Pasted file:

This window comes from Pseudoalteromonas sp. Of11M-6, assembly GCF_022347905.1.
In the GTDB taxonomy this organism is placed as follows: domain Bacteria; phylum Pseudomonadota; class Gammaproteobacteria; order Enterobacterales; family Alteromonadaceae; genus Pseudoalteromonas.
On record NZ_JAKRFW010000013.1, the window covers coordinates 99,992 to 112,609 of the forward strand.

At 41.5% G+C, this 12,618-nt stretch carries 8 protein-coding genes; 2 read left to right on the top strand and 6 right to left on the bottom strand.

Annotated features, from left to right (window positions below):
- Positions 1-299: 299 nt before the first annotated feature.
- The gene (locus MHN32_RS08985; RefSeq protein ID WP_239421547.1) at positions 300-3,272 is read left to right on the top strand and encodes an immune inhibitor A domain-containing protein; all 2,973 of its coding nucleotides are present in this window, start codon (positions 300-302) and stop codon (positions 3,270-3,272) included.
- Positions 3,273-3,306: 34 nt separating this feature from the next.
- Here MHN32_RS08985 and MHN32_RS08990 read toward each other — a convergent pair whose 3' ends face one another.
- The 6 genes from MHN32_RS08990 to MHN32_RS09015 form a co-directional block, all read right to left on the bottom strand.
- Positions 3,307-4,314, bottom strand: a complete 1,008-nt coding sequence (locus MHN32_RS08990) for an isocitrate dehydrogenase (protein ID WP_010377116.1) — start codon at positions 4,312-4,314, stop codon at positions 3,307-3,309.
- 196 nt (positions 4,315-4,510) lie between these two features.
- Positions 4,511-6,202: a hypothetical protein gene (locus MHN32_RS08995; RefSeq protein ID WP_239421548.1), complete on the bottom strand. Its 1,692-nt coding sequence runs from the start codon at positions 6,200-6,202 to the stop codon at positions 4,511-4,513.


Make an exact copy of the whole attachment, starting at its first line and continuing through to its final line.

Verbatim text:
This window comes from Pseudoalteromonas sp. Of11M-6, assembly GCF_022347905.1.
In the GTDB taxonomy this organism is placed as follows: domain Bacteria; phylum Pseudomonadota; class Gammaproteobacteria; order Enterobacterales; family Alteromonadaceae; genus Pseudoalteromonas.
On record NZ_JAKRFW010000013.1, the window covers coordinates 99,992 to 112,609 of the forward strand.

At 41.5% G+C, this 12,618-nt stretch carries 8 protein-coding genes; 2 read left to right on the top strand and 6 right to left on the bottom strand.

Annotated features, from left to right (window positions below):
- Positions 1-299: 299 nt before the first annotated feature.
- The gene (locus MHN32_RS08985; RefSeq protein ID WP_239421547.1) at positions 300-3,272 is read left to right on the top strand and encodes an immune inhibitor A domain-containing protein; all 2,973 of its coding nucleotides are present in this window, start codon (positions 300-302) and stop codon (positions 3,270-3,272) included.
- Positions 3,273-3,306: 34 nt separating this feature from the next.
- Here MHN32_RS08985 and MHN32_RS08990 read toward each other — a convergent pair whose 3' ends face one another.
- The 6 genes from MHN32_RS08990 to MHN32_RS09015 form a co-directional block, all read right to left on the bottom strand.
- Positions 3,307-4,314, bottom strand: a complete 1,008-nt coding sequence (locus MHN32_RS08990) for an isocitrate dehydrogenase (protein ID WP_010377116.1) — start codon at positions 4,312-4,314, stop codon at positions 3,307-3,309.
- 196 nt (positions 4,315-4,510) lie between these two features.
- Positions 4,511-6,202: a hypothetical protein gene (locus MHN32_RS08995; RefSeq protein ID WP_239421548.1), complete on the bottom strand. Its 1,692-nt coding sequence runs from the start codon at positions 6,200-6,202 to the stop codon at positions 4,511-4,513.